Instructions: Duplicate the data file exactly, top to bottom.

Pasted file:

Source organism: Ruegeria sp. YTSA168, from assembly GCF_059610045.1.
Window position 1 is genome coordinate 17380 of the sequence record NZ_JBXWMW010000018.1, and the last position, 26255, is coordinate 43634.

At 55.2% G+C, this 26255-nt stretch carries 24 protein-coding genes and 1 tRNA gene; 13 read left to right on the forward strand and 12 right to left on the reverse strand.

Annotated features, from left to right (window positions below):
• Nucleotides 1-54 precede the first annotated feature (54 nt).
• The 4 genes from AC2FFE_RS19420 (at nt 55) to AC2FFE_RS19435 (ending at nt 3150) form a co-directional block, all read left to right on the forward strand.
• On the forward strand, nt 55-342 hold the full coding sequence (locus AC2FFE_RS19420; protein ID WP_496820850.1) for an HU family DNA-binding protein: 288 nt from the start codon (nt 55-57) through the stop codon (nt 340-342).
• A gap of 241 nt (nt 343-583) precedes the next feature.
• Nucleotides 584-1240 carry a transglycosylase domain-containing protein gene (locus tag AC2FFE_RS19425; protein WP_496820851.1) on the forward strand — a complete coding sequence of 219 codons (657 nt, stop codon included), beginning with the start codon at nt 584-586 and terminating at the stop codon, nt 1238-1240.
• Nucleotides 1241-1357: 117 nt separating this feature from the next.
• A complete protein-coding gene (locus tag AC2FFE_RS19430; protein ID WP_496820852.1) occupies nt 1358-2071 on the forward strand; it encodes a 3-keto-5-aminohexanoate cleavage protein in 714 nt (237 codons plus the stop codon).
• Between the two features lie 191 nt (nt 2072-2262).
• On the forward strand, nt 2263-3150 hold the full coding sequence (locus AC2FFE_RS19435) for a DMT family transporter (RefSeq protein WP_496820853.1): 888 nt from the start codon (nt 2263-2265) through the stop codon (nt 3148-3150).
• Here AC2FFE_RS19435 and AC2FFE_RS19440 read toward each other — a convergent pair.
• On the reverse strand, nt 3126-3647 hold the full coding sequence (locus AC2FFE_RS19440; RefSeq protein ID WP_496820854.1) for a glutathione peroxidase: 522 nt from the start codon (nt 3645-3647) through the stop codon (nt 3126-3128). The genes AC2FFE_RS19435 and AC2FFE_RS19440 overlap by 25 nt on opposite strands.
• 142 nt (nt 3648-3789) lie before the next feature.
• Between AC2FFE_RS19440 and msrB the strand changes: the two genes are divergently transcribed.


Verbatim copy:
Source organism: Ruegeria sp. YTSA168, from assembly GCF_059610045.1.
Window position 1 is genome coordinate 17380 of the sequence record NZ_JBXWMW010000018.1, and the last position, 26255, is coordinate 43634.

At 55.2% G+C, this 26255-nt stretch carries 24 protein-coding genes and 1 tRNA gene; 13 read left to right on the forward strand and 12 right to left on the reverse strand.

Annotated features, from left to right (window positions below):
• Nucleotides 1-54 precede the first annotated feature (54 nt).
• The 4 genes from AC2FFE_RS19420 (at nt 55) to AC2FFE_RS19435 (ending at nt 3150) form a co-directional block, all read left to right on the forward strand.
• On the forward strand, nt 55-342 hold the full coding sequence (locus AC2FFE_RS19420; protein ID WP_496820850.1) for an HU family DNA-binding protein: 288 nt from the start codon (nt 55-57) through the stop codon (nt 340-342).
• A gap of 241 nt (nt 343-583) precedes the next feature.
• Nucleotides 584-1240 carry a transglycosylase domain-containing protein gene (locus tag AC2FFE_RS19425; protein WP_496820851.1) on the forward strand — a complete coding sequence of 219 codons (657 nt, stop codon included), beginning with the start codon at nt 584-586 and terminating at the stop codon, nt 1238-1240.
• Nucleotides 1241-1357: 117 nt separating this feature from the next.
• A complete protein-coding gene (locus tag AC2FFE_RS19430; protein ID WP_496820852.1) occupies nt 1358-2071 on the forward strand; it encodes a 3-keto-5-aminohexanoate cleavage protein in 714 nt (237 codons plus the stop codon).
• Between the two features lie 191 nt (nt 2072-2262).
• On the forward strand, nt 2263-3150 hold the full coding sequence (locus AC2FFE_RS19435) for a DMT family transporter (RefSeq protein WP_496820853.1): 888 nt from the start codon (nt 2263-2265) through the stop codon (nt 3148-3150).
• Here AC2FFE_RS19435 and AC2FFE_RS19440 read toward each other — a convergent pair.
• On the reverse strand, nt 3126-3647 hold the full coding sequence (locus AC2FFE_RS19440; RefSeq protein ID WP_496820854.1) for a glutathione peroxidase: 522 nt from the start codon (nt 3645-3647) through the stop codon (nt 3126-3128). The genes AC2FFE_RS19435 and AC2FFE_RS19440 overlap by 25 nt on opposite strands.
• 142 nt (nt 3648-3789) lie before the next feature.
• Between AC2FFE_RS19440 and msrB the strand changes: the two genes are divergently transcribed.